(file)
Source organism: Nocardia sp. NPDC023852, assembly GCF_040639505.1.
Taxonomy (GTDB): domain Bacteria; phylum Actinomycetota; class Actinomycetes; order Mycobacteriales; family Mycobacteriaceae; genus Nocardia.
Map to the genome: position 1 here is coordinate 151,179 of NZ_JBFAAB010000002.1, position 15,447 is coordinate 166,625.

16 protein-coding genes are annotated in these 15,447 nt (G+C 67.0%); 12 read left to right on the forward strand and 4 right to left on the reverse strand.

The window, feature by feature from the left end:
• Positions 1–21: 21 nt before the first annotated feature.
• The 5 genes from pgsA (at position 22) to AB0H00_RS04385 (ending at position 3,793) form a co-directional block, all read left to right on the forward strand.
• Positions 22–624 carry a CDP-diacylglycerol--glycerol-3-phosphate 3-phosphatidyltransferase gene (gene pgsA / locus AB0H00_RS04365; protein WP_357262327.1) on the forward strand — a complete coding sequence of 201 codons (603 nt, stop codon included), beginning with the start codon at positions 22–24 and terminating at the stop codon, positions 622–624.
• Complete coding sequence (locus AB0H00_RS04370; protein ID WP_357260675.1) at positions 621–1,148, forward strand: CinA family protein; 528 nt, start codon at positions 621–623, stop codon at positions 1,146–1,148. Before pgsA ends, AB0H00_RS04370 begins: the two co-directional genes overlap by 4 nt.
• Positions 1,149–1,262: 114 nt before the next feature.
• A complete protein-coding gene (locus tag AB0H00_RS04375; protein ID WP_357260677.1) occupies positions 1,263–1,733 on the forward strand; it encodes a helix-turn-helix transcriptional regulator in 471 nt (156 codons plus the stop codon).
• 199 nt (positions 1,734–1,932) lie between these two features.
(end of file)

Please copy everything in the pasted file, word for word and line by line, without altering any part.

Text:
Source organism: Nocardia sp. NPDC023852, assembly GCF_040639505.1.
Taxonomy (GTDB): domain Bacteria; phylum Actinomycetota; class Actinomycetes; order Mycobacteriales; family Mycobacteriaceae; genus Nocardia.
Map to the genome: position 1 here is coordinate 151,179 of NZ_JBFAAB010000002.1, position 15,447 is coordinate 166,625.

16 protein-coding genes are annotated in these 15,447 nt (G+C 67.0%); 12 read left to right on the forward strand and 4 right to left on the reverse strand.

The window, feature by feature from the left end:
• Positions 1–21: 21 nt before the first annotated feature.
• The 5 genes from pgsA (at position 22) to AB0H00_RS04385 (ending at position 3,793) form a co-directional block, all read left to right on the forward strand.
• Positions 22–624 carry a CDP-diacylglycerol--glycerol-3-phosphate 3-phosphatidyltransferase gene (gene pgsA / locus AB0H00_RS04365; protein WP_357262327.1) on the forward strand — a complete coding sequence of 201 codons (603 nt, stop codon included), beginning with the start codon at positions 22–24 and terminating at the stop codon, positions 622–624.
• Complete coding sequence (locus AB0H00_RS04370; protein ID WP_357260675.1) at positions 621–1,148, forward strand: CinA family protein; 528 nt, start codon at positions 621–623, stop codon at positions 1,146–1,148. Before pgsA ends, AB0H00_RS04370 begins: the two co-directional genes overlap by 4 nt.
• Positions 1,149–1,262: 114 nt before the next feature.
• A complete protein-coding gene (locus tag AB0H00_RS04375; protein ID WP_357260677.1) occupies positions 1,263–1,733 on the forward strand; it encodes a helix-turn-helix transcriptional regulator in 471 nt (156 codons plus the stop codon).
• 199 nt (positions 1,734–1,932) lie between these two features.